4 Wang X Y and Yu X J 2007 Applied Mathematics and Computation 189 1186 DOI:10.1016/j.amc.2006.12.002 [Cited within:1] [JCR: 1.349]
5 Wang X Y, Jia R H and Zhang Z F 2009 Applied Mathematics and Computation 210 107 DOI:10.1016/j.amc.2008.12.017 [Cited within:1] [JCR: 1.349]
6 Wang X Y and Wang Y X 2011 Chin. Phys. B 20 104202 DOI:10.1088/1674-1056/20/10/104202 [Cited within:1] [JCR: 1.148] [CJCR: 1.2429]
7 Yu S M and Chen G 2012 Communications in Nonlinear Science and Numerical Simulation 17 2617 DOI:10.1016/j.cnsns.2011.10.001 [Cited within:1] [JCR: 2.773]
8 Yu S M and Yu Z D 2008 Acta Phys. Sin. 57 6859(in Chinese) [Cited within:1] [JCR: 1.016] [CJCR: 1.691]
9 Yu S M, Lin Q H and Qiu S S 2004 Acta Phys. Sin. 53 2084(in Chinese) [Cited within:1] [JCR: 1.016] [CJCR: 1.691]
10 Witten T A and Sand er L M 1981 Phys. Rev. Lett. 47 1400 DOI:10.1103/PhysRevLett.47.1400 [Cited within:1] [JCR: 7.943]
11 Witten T A and Sand er L M 1983 Phys. Rev. B 27 5686 DOI:10.1103/PhysRevB.27.5686 [Cited within:1]
12 Suemi R R and Antonio S H 2013 Physica A: Statistical Mechanics and its Applications 392 3316 DOI:10.1016/j.physa.2013.03.044 [Cited within:1] [JCR: 1.676]
13 Suemi R R and Roberto M 2014 Chaos Soliton. Fract. 66 31 DOI:10.1016/j.chaos.2014.05.006 [Cited within:1]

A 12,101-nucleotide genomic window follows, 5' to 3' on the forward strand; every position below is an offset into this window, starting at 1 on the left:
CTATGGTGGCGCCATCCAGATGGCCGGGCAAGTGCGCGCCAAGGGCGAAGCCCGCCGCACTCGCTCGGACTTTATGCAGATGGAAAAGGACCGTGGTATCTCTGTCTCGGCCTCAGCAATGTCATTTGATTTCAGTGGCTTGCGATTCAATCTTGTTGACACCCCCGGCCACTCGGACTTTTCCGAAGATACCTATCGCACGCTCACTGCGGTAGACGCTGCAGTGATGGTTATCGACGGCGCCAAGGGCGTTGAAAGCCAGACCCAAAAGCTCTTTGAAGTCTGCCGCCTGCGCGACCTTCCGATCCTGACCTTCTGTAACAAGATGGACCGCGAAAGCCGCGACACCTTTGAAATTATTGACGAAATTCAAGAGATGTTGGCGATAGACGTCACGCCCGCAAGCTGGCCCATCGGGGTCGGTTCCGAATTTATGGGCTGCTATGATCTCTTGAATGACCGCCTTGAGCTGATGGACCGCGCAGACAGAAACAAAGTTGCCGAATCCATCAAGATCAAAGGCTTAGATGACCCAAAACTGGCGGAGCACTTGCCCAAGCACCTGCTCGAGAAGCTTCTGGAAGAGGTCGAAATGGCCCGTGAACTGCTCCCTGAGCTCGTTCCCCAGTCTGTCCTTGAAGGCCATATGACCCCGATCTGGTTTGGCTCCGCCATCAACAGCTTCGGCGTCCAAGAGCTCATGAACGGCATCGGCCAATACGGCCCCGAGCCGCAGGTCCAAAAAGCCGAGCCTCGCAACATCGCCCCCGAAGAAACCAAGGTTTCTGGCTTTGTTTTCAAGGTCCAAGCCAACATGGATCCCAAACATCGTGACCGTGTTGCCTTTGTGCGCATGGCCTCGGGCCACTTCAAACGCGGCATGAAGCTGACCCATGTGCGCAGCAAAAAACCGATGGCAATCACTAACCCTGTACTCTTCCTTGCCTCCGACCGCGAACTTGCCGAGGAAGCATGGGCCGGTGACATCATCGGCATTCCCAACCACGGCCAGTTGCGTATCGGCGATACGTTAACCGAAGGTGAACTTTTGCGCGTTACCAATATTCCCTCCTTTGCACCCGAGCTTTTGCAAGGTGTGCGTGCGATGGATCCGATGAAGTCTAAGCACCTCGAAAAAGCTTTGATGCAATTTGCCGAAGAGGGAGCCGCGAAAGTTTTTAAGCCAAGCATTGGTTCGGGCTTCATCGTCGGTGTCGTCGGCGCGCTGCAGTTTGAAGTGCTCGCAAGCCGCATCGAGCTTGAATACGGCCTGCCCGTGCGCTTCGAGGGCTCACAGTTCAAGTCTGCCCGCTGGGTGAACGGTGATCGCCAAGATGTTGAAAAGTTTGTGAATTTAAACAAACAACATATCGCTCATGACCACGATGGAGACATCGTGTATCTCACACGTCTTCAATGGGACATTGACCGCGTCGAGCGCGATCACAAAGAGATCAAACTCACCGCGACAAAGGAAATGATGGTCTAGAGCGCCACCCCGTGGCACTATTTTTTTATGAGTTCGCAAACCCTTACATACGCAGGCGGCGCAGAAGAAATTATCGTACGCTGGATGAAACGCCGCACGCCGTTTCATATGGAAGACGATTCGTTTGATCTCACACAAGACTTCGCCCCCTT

14 Kolesnikov N N and Borisenko E B 2008 Journal of Crystal Growth 310 3287 DOI:10.1016/j.jcrysgro.2008.04.018 [Cited within:1] [JCR: 1.552]
15 Argoul F and Arneodo A 1988 Phys. Rev. Lett. 61 2558 DOI:10.1103/PhysRevLett.61.2558 [Cited within:1] [JCR: 7.943]
16 Shiny Kamz S H 2010 Computer Graphics Forum 29 675 DOI:10.1111/j.1467-8659.2009.01637.x [Cited within:1] [JCR: 1.638]
17 Shen S L 2008 Analysis and Control of Diffusion Limited Aggregation Growth Ji Nan Shand ong University(in Chinese) [Cited within:1]
18 Zhang L 2011 Control and Application of Fractal Growth Ji Nan Shand ong University(in Chinese) [Cited within:1]
19 Katyal N, Banerjee V and Puri S 2014 Journal of Quantitative Spectroscopy and Radiative Transfer 146 290 DOI:10.1016/j.jqsrt.2014.01.017 [Cited within:1] [JCR: 2.38]
20 He Q J and Huang Z L 2007 Journal of Crystal Growth 300 460 DOI:10.1016/j.jcrysgro.2006.11.226(in Chinese) [Cited within:1] [JCR: 1.552]
21 Dias E O 2013 Phys. Rev. E 88 063007 DOI:10.1103/PhysRevE.88.063007 [Cited within:1] [JCR: 2.313]
22 Evans P, Pemble M E and Sheel D W 2006 Chemistry of Materials 18 5750 DOI:10.1021/cm060816k [Cited within:1] [JCR: 8.238]
23 Qiao W, Liu S T and Sun J 2014 Control Theory & Applications 31 361(in Chinese) [Cited within:3]
24 Qi M Y and Wu F T 1999 Generalized Functions and Equations of Mathematical Physics Beijing Higher Education Press(in Chinese) [Cited within:1]
25 Lv H X and Wang T M 2011Applied Functional Analysis (Da Lian: Dalian University of Technology Press) (in Chinese) [Cited within:1]
26 Falconer K 2003 Fractal Geometry New York Wiley [Cited within:1] [JCR: 0.36]
27 Qiao W, Liu S T and Sun J 2014 Mathematical Problems in Engineering 2014 672547 DOI:10.1155/2014/672547 [Cited within:1] [JCR: 1.383]